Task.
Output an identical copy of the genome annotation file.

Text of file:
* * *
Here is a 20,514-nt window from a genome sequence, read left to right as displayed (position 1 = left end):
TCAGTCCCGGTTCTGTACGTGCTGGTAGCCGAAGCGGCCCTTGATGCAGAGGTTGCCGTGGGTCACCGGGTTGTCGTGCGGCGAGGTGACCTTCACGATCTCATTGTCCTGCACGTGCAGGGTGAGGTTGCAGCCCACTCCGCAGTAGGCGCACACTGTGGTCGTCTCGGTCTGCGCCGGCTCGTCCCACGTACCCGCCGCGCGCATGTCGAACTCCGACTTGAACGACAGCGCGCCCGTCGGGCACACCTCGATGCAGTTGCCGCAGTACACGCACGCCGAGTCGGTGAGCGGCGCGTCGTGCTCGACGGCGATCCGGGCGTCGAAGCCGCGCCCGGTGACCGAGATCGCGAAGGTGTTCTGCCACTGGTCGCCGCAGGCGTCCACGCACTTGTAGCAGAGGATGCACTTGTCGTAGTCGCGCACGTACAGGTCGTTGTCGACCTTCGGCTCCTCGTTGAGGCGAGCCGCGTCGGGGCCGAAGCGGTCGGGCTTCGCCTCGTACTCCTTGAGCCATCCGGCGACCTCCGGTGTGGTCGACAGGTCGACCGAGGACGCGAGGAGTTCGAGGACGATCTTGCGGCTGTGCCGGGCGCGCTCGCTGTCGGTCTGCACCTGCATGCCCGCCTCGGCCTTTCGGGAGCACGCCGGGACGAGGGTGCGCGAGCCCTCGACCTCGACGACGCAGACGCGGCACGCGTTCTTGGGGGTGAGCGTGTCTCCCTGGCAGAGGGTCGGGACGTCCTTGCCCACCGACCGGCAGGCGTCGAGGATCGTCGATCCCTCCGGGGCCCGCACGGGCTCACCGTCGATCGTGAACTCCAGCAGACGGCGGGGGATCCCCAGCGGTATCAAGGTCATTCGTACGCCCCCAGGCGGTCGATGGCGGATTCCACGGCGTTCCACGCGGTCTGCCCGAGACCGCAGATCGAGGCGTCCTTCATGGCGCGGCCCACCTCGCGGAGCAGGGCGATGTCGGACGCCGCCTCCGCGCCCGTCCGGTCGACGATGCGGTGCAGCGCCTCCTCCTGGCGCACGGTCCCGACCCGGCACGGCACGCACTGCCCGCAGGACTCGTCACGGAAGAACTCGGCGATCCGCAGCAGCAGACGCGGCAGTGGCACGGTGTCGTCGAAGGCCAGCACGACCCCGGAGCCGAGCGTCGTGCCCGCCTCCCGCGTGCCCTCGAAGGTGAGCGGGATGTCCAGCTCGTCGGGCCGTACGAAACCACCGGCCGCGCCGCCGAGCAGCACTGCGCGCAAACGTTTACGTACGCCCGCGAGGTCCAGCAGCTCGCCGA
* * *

Here is a 20,514-nt window from a genome sequence, read left to right as displayed (position 1 = left end):
TCAGTCCCGGTTCTGTACGTGCTGGTAGCCGAAGCGGCCCTTGATGCAGAGGTTGCCGTGGGTCACCGGGTTGTCGTGCGGCGAGGTGACCTTCACGATCTCATTGTCCTGCACGTGCAGGGTGAGGTTGCAGCCCACTCCGCAGTAGGCGCACACTGTGGTCGTCTCGGTCTGCGCCGGCTCGTCCCACGTACCCGCCGCGCGCATGTCGAACTCCGACTTGAACGACAGCGCGCCCGTCGGGCACACCTCGATGCAGTTGCCGCAGTACACGCACGCCGAGTCGGTGAGCGGCGCGTCGTGCTCGACGGCGATCCGGGCGTCGAAGCCGCGCCCGGTGACCGAGATCGCGAAGGTGTTCTGCCACTGGTCGCCGCAGGCGTCCACGCACTTGTAGCAGAGGATGCACTTGTCGTAGTCGCGCACGTACAGGTCGTTGTCGACCTTCGGCTCCTCGTTGAGGCGAGCCGCGTCGGGGCCGAAGCGGTCGGGCTTCGCCTCGTACTCCTTGAGCCATCCGGCGACCTCCGGTGTGGTCGACAGGTCGACCGAGGACGCGAGGAGTTCGAGGACGATCTTGCGGCTGTGCCGGGCGCGCTCGCTGTCGGTCTGCACCTGCATGCCCGCCTCGGCCTTTCGGGAGCACGCCGGGACGAGGGTGCGCGAGCCCTCGACCTCGACGACGCAGACGCGGCACGCGTTCTTGGGGGTGAGCGTGTCTCCCTGGCAGAGGGTCGGGACGTCCTTGCCCACCGACCGGCAGGCGTCGAGGATCGTCGATCCCTCCGGGGCCCGCACGGGCTCACCGTCGATCGTGAACTCCAGCAGACGGCGGGGGATCCCCAGCGGTATCAAGGTCATTCGTACGCCCCCAGGCGGTCGATGGCGGATTCCACGGCGTTCCACGCGGTCTGCCCGAGACCGCAGATCGAGGCGTCCTTCATGGCGCGGCCCACCTCGCGGAGCAGGGCGATGTCGGACGCCGCCTCCGCGCCCGTCCGGTCGACGATGCGGTGCAGCGCCTCCTCCTGGCGCACGGTCCCGACCCGGCACGGCACGCACTGCCCGCAGGACTCGTCACGGAAGAACTCGGCGATCCGCAGCAGCAGACGCGGCAGTGGCACGGTGTCGTCGAAGGCCAGCACGACCCCGGAGCCGAGCGTCGTGCCCGCCTCCCGCGTGCCCTCGAAGGTGAGCGGGATGTCCAGCTCGTCGGGCCGTACGAAACCACCGGCCGCGCCGCCGAGCAGCACTGCGCGCAAACGTTTACGTACGCCCGCGAGGTCCAGCAGCTCGCCGA